Tag Archive: 0typography

The New Typography

The New Typography

9th September 2020

A few weeks ago, I wrote about Notgeld. Everyone knows, or thinks they know, the catastrophic German hyperinflation of the early 1920s, thanks to photographs of people pushing wheelbarrows full of money, or burning bundles of worthless banknotes as fuel.  But there was another pecuniary phenomenon to come out of those years: Notgeld, or ‘emergency […]

English Printing in Revolutionary Paris

English Printing in Revolutionary Paris

7th December 2018

Given all the Brexit talk of late, we thought it might be nice to balance things out with a list of books on Britain’s relationship with Europe. And what better book to feature than one printed in Europe by an Englishman? In this latest list we offer…

Fair warning

Fair warning

14th March 2014

Spring has sprung, and thoughts (well, mine anyway) turn to the New York Book Fair.  What to take?  One thing which may make an appearance is the following which came in recently: a Whig poetical address to Queen Anne from 1710, written in opposition to Henry Sacheverell (1674–1724), the political preacher whose impeachment turned him into […]

Fine printing, fine dining

Fine printing, fine dining

16th January 2014

Sir Sydney Roberts, Secretary of Cambridge University Press, 1922–48, writes: ‘The early 1920s were marked by a typographical renaissance which had a notable influence upon book-production; or perhaps it would be more accurate to say that the war interrupted a movement which had already begun …  It is true that during the ’nineties new standards had […]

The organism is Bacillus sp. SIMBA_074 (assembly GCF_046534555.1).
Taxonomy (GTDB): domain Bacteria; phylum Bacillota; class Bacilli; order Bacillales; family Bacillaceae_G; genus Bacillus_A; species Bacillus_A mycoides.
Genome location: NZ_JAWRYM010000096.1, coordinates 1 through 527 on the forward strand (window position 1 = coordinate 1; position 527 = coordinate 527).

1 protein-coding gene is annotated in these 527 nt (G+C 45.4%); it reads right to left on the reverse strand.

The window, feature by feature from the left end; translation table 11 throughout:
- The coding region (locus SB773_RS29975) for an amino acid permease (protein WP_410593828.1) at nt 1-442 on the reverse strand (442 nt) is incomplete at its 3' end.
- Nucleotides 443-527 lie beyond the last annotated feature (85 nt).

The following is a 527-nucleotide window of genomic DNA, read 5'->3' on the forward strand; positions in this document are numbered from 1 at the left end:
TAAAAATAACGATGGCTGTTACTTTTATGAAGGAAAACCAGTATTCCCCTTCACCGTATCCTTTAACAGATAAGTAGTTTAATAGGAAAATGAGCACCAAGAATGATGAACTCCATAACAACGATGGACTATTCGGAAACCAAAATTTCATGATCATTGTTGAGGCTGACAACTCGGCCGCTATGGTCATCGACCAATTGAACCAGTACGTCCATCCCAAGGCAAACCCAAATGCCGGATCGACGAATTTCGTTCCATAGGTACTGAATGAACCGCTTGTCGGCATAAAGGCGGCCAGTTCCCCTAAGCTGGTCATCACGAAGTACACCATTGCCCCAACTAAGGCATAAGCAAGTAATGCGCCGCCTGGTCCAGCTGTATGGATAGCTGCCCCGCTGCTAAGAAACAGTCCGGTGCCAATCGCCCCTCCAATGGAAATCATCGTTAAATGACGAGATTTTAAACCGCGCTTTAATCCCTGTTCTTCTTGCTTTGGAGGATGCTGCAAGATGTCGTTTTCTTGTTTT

A devil of a book

A devil of a book

2nd October 2012

‘The Spy, or the Red Book of the Wolves of Lucifer.’  Now there’s a title.  No matter that the printed paper covers are orange rather than red, this is a very rare spy thriller in an equally thrilling publisher’s binding.  Orange bindings from the nineteenth century are quite unusual.  The combination of the colour and […]

Hitler’s Olympics

Hitler’s Olympics

24th July 2012

These rather wonderful Olympia-Hefte were obviously conceived by Goebbels as a means of getting the German public behind the 1936 Berlin Games.  But they also serve to explain the history of various sports.  Parts 2–24 cover skiing, bobsleigh and ice hockey, ice skating, football, handball, hockey, running, pentathlon and decathlon, jumping, throwing, boxing, weightlifting and wrestling, […]